The Hookah originated in the North Western provinces of India along the border of Pakistan. These days, many people refer to them as “Hookah “or “Shisha,” although Shisha is actually the syrupy tobacco that is smoked in a Hookah and also known as Mu’assel. Hookah is very popular in the Middle East and is now gaining popularity in North America, South America, and parts of Europe.
I was recently in Pakistan (more on that later), and Hookah Cafes were all over the place. Even restaurants offered Hookahs once your meal was finished. In much of the Middle East, where alcohol is prohibited, teenagers and college students go to Hookah/Shisha Cafes for social gatherings and functions. I was able to bring a few Hookah/Shishas from Pakistan. The one pictured below is a basic glass model but ones with extravagant artwork and different materials can easily be purchased.
As you can see in the pictures, a Hookah is made up of a few important parts.
- The top of the Hookah is referred to as the bowl or head. This is the part that holds the Shisha (flavored tobacco). An aluminum foil is placed over the top of the bowl and a lit charcoal is placed on top of the foil which heats the tobacco. The bowl is usually made out of clay or ceramic.
- The stem and purge valve – The stem is generally made out of stainless steel or brass and its function is to carry the smoke from the bowl all the way down to the base of the hookah. The stem also helps cool the smoke on the way down to the base. The purge valve is attached to the stem and its job is to clear any smoke that may be trapped in the base of the hookah. The lower part of the stem is referred to as the ‘down stem’. This is the part of the stem that goes into the base of the hookah and submerges into the water.
- The Hose – This is the part that connects to the stem and allows you to carry the smoke from the hookah to your mouth. Chances are that the hose you have is made out of metal coil and wrapped in faux-leather. Metal coil is used to help keep its circular shape. If the hose is used on a daily basis, then it is recommended to replace the hose every 3 to 6 months as it will rust. Unless the hose is made of plastic, never run water through the metal coil hose.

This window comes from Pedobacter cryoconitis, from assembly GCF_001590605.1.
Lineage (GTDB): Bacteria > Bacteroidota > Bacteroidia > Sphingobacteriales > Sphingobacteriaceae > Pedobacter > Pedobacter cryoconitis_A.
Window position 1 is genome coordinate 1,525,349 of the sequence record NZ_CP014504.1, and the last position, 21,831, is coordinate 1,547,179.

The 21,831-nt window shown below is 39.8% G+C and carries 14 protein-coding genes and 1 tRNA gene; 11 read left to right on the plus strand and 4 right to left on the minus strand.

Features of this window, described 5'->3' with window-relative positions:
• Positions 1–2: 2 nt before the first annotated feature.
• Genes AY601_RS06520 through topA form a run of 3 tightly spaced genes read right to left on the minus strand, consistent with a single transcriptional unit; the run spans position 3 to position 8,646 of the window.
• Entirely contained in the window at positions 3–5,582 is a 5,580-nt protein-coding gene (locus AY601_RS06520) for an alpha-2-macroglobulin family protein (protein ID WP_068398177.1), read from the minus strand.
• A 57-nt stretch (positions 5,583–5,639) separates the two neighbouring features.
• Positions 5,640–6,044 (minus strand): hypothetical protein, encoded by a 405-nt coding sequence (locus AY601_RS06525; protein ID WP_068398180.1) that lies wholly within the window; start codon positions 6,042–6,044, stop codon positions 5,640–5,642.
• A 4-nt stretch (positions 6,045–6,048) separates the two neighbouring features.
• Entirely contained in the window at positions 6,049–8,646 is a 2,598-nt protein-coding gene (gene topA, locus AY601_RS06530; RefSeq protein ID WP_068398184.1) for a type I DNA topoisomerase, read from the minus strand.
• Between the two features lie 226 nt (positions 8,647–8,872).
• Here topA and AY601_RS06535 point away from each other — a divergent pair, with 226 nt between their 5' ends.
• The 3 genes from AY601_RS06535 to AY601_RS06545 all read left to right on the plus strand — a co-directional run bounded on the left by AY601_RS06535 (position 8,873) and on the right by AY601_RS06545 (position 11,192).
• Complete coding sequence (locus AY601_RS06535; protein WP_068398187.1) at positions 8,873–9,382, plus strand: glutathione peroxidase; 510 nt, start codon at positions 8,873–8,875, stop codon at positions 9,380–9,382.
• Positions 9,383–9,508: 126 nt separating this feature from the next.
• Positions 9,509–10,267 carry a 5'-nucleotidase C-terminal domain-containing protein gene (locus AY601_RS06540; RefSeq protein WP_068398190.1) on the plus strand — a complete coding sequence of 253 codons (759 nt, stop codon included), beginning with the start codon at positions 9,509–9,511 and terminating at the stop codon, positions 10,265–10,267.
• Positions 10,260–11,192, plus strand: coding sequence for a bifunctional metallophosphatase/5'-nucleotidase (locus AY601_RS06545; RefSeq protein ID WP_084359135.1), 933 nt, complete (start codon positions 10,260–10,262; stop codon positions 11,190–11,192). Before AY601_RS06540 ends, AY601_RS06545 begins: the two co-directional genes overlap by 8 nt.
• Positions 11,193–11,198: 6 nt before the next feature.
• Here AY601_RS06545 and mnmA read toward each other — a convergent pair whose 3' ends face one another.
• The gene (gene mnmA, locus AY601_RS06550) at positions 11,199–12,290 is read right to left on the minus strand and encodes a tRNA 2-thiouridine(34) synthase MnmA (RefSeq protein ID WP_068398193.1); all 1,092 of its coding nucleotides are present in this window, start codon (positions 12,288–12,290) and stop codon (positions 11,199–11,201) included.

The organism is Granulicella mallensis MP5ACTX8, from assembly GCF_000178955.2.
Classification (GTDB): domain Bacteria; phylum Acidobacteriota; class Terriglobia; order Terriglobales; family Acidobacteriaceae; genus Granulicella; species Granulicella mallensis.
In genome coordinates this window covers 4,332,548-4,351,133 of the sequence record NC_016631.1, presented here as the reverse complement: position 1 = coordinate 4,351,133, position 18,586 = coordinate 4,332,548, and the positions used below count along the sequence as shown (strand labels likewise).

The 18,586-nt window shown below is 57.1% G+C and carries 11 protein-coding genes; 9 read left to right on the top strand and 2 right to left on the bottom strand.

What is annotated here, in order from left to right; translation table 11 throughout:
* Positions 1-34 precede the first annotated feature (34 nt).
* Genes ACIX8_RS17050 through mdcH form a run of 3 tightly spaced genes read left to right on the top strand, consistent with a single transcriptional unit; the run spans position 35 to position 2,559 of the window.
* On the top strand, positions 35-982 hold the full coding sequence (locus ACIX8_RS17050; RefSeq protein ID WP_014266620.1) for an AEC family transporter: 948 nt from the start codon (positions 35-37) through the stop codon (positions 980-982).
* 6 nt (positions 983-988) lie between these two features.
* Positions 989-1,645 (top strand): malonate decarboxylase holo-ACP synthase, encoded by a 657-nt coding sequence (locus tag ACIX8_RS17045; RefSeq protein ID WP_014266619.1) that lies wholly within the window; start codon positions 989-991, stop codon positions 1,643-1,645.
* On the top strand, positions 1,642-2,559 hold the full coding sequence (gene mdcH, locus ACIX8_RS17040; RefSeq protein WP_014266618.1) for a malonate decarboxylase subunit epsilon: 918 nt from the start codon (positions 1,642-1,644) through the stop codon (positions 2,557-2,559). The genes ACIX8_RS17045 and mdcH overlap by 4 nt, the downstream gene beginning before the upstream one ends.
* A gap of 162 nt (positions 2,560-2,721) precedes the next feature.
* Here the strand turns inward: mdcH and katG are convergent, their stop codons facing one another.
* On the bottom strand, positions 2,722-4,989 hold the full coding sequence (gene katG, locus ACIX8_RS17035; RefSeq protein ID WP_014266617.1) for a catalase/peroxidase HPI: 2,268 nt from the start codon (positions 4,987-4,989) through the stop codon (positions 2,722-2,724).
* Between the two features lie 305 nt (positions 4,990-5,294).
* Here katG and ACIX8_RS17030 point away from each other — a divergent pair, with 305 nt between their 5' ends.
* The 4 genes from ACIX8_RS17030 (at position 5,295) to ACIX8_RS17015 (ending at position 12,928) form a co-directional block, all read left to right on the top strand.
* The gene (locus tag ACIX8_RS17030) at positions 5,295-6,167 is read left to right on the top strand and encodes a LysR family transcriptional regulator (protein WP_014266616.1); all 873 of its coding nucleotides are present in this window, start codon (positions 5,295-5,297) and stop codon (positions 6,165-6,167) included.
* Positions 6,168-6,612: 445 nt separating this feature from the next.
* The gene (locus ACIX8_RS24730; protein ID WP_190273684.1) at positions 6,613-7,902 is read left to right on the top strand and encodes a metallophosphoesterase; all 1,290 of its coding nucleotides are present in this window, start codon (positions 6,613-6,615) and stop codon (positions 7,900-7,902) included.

- The Base or Water Jar – This part of the hookah is generally made out of glass and is usually filled with water to help filter and cool down the smoke. I said “usually filled with water” because depending on the flavor of the tobacco, people may put in other liquids such as mango, grape, or apple juice to change the flavor of the smoke.
- And here is what the complete Hookah/Shisha set looks like once assembled. This one is a base model purchased in Pakistan and it also came with tongs (not pictured). It was purchased for just under $10. The same model would probably cost about $30 in North America.
Other goodies that I purchased separately include the Al-Fakher flavored tobacco, aluminum foil, and charcoal.
And below you will find a few action shots of the Hookah/Shisha.
The idea of Hookah is pretty sweet but it’s not something that I intend on doing. The Hookah that I own will be used as a decoration piece in my room and will most likely collect dust as soon as the ‘coolness’ factor of owning one wears off. One should never really smoke and tests remain inconclusive on the true health effects of smoking a hookah. It should also be noted that non-tobacco based flavors can be purchased for those who don’t want to smoke tobacco.
Some facts about a hookah:
- An average hookah session will last about 40 minutes.
- In a 40 minute session, a person will do 50 to 200 inhalations ranging in 0.15 to 0.50 liters of smoke.
- In a one hour session, the user will consume about 100-200 times as much smoke as a single cigarette.
- 45 minute session on the hookah equals to 1.7 times the nicotine of one cigarette.
- Water in the base of the hookah does not remove all harmful chemicals.
A study on hookah smoking and cancer in Pakistan was published in 2008. Its objective was “to find serum CEA levels in ever/exclusive hookah smokers, i.e. those who smoked only hookah (no cigarettes, bidis, etc.).” Levels in exclusive hookah smokers were lower compared to cigarette smokers although the difference was not statistically significant between a hookah smoker and a non-smoker. The study also concluded that heavy hookah smoking (2–4 daily preparations; 3–8 sessions a day; 2 to 6 hours) substantially raises CEA levels.
Well, it is up to you whether Hookah/Shisha is right for you. I don’t recommend smoking but suggest trying it at least once if you are slightly curious about what all this is about.